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"Ultimately, the judge disagreed and decided that in general, casting is protected by the First Amendment, and that means that even if the plaintiffs were right that the show was in fact outright refusing to cast people of color… its right to do that would be protected from interference.

The judge is just saying that even if these guys are entirely right that they’re being excluded based on race, they can’t win. What ABC successfully argued in this case (which could be appealed, by the way) is that it has a First Amendment right to exclude people of color as a creative decision in the process of casting shows. The judge isn’t saying it happened and ABC isn’t admitting it happened, but the judge is agreeing with ABC that even if it happened, it’s not illegal, and that’s why the case was dismissed.

By NPR’s Linda Holmes breaks down the ruling for Claybrooks v. ABC

Over the course of 23 seasons, not one time has the show’s eclectic mix ever included a Bachelor or Bachelorette who is a person of color. Each of the 23 people who have filled the role of the Bachelor and Bachelorette-despite their apparent professional diversity-have all been white.

…Not only has every Bachelor and Bachelorette in the shows’ 23-season history been white, but nearly all of the ‘suitors’ are white as well. Females of color are few and far between on The Bachelor and, to the extent the show ever does contain non-white female contestants, they tend to be eliminated early on in the show. The same is true of males of color on The Bachelorette. The result is an almost all or entirely all white group of contestants featured on the shows every week that they air.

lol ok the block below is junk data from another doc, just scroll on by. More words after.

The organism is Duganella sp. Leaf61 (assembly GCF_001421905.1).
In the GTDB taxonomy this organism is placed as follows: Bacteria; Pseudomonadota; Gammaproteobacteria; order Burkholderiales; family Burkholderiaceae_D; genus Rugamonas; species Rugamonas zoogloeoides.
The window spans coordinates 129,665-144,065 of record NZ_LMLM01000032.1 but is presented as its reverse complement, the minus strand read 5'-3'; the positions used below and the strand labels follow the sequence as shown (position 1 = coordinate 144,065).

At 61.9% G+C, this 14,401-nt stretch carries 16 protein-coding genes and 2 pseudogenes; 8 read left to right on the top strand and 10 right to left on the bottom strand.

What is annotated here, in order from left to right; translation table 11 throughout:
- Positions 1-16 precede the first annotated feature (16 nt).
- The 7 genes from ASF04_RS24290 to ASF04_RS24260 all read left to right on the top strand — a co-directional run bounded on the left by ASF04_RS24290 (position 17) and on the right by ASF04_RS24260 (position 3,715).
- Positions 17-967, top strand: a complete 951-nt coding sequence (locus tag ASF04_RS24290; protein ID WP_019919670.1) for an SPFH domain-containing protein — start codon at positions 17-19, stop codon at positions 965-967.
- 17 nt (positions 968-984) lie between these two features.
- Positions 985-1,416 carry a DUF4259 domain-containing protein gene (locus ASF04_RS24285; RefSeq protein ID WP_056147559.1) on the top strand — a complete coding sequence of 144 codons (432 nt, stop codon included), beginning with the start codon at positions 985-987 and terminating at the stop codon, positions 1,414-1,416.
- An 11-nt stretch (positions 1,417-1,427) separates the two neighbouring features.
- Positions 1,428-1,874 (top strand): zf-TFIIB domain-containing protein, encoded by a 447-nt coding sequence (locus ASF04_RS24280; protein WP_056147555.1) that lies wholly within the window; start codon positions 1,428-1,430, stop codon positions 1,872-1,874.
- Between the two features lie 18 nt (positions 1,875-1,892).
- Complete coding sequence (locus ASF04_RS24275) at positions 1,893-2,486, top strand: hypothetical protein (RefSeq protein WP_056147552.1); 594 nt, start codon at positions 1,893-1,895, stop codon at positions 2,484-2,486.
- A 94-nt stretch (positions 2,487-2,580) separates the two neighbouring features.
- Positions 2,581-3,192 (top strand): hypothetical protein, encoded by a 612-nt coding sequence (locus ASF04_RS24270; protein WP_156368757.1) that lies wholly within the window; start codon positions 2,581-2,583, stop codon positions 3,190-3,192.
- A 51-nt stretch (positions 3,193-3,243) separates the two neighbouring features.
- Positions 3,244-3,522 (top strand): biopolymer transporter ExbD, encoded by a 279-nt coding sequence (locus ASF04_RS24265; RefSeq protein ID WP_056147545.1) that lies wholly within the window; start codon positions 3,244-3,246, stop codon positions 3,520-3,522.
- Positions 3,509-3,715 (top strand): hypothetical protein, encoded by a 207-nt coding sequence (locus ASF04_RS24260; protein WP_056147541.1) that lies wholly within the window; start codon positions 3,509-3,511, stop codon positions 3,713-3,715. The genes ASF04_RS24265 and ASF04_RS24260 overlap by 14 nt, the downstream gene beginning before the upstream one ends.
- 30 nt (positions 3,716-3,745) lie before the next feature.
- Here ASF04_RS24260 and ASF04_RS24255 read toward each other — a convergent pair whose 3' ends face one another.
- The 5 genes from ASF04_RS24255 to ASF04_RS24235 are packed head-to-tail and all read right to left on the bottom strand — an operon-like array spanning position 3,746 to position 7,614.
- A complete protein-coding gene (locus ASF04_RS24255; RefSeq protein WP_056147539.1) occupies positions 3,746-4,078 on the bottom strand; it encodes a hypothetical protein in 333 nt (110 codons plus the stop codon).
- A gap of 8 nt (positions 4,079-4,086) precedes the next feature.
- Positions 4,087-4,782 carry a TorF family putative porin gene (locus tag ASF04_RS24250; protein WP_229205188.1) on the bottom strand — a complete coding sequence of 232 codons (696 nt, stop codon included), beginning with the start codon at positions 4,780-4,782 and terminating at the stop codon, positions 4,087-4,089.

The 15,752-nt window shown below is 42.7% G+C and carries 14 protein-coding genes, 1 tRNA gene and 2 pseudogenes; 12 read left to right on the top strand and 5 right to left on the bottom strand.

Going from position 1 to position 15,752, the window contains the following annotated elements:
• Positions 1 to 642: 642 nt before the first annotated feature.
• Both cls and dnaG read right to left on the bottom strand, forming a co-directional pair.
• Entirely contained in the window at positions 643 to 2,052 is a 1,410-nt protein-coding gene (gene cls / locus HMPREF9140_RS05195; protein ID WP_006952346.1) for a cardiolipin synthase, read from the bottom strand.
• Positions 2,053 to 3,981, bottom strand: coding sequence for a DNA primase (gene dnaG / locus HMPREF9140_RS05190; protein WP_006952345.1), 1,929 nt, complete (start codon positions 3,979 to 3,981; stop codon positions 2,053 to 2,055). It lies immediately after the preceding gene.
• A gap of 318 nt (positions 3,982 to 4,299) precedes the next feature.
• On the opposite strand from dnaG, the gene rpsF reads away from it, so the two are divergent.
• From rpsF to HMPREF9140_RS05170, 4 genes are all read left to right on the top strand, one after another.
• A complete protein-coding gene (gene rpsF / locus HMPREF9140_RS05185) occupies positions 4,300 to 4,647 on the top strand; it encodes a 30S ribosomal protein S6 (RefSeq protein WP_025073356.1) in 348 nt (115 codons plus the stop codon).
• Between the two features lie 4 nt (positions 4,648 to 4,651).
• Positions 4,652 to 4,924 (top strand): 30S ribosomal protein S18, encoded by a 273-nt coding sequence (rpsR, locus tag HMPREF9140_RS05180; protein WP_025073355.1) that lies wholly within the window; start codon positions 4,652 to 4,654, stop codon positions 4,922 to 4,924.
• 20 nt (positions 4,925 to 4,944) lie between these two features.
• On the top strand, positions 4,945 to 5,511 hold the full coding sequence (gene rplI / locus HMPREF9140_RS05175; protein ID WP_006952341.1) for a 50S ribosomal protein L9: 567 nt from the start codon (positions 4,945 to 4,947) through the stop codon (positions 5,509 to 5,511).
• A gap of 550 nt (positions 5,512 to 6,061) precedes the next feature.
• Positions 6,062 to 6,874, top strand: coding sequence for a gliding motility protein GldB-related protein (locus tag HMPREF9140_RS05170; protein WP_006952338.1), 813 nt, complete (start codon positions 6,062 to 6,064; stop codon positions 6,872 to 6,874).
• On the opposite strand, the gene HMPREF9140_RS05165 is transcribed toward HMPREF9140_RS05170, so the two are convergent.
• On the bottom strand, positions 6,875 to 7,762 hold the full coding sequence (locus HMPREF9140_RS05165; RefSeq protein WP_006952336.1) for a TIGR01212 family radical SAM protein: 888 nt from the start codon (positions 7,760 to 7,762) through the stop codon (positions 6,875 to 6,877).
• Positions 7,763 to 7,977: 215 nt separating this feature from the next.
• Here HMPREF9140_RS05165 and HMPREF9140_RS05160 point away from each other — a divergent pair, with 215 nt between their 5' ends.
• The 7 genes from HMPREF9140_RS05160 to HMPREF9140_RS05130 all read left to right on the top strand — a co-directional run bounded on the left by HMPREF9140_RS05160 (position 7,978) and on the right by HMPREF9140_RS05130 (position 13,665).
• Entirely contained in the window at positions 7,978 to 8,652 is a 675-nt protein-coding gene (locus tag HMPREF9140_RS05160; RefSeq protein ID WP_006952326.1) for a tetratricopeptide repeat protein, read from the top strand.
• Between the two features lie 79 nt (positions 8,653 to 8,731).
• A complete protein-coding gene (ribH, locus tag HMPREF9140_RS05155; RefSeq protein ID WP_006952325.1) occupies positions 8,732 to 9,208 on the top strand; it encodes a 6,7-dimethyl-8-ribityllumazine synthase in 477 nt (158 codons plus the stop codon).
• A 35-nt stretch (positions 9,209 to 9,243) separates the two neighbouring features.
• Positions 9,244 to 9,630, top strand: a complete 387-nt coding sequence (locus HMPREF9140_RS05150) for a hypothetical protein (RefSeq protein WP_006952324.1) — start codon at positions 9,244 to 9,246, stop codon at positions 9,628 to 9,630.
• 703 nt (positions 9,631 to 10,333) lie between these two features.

The shows’ complete lack of people of color is no accident. As illustrated below, and upon information and belief, numerous people of color have applied to be the Bachelor or Bachelorette. These applicants were denied the same opportunity to become the next Bachelor or Bachelorette as white contestants not because they were unsuitable for the role or could not contribute to the show’s ‘eclectic mix,’ but solely because of the perceived risk that casting a Bachelor or Bachelorette who is a person of color would alienate the show’s majority-white viewership. Intentional discrimination, even if based on perceptions of customer bias, is prohibited by … the California Civil Code.

By From the complaint against ABC, “The Bachelor,” creator Mike Fleiss, and the production companies, filed by lead plaintiffs Nathaniel Claybrooks and Christopher Johnson. They allege that they applied for the lead role in “The Bachelor” but were never really considered because they are black.
 
Though the show’s creators allegedly attribute the lack of diversity to a lack of diverse applicants,” Claybrooks and Johnson call that “patently untrue, and a pretext for racial discrimination.”